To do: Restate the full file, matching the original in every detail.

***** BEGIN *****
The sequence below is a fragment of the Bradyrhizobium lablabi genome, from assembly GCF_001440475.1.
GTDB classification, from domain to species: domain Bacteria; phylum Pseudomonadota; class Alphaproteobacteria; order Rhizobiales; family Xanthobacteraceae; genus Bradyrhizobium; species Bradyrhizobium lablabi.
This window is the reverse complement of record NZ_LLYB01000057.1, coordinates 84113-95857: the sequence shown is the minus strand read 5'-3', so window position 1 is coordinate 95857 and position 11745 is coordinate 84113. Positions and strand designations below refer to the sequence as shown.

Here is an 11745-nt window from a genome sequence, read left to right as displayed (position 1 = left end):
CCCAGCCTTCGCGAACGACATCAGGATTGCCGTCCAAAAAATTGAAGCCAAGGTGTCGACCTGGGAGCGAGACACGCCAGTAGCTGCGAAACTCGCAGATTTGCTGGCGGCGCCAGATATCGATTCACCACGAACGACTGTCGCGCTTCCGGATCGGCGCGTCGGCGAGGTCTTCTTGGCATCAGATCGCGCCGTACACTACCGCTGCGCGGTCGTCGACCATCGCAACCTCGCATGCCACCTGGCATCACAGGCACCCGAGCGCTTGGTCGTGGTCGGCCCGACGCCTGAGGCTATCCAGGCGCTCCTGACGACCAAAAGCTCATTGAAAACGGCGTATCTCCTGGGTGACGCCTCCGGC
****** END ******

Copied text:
The sequence below is a fragment of the Bradyrhizobium lablabi genome, from assembly GCF_001440475.1.
GTDB classification, from domain to species: domain Bacteria; phylum Pseudomonadota; class Alphaproteobacteria; order Rhizobiales; family Xanthobacteraceae; genus Bradyrhizobium; species Bradyrhizobium lablabi.
This window is the reverse complement of record NZ_LLYB01000057.1, coordinates 84113-95857: the sequence shown is the minus strand read 5'-3', so window position 1 is coordinate 95857 and position 11745 is coordinate 84113. Positions and strand designations below refer to the sequence as shown.

Here is an 11745-nt window from a genome sequence, read left to right as displayed (position 1 = left end):
CCCAGCCTTCGCGAACGACATCAGGATTGCCGTCCAAAAAATTGAAGCCAAGGTGTCGACCTGGGAGCGAGACACGCCAGTAGCTGCGAAACTCGCAGATTTGCTGGCGGCGCCAGATATCGATTCACCACGAACGACTGTCGCGCTTCCGGATCGGCGCGTCGGCGAGGTCTTCTTGGCATCAGATCGCGCCGTACACTACCGCTGCGCGGTCGTCGACCATCGCAACCTCGCATGCCACCTGGCATCACAGGCACCCGAGCGCTTGGTCGTGGTCGGCCCGACGCCTGAGGCTATCCAGGCGCTCCTGACGACCAAAAGCTCATTGAAAACGGCGTATCTCCTGGGTGACGCCTCCGGC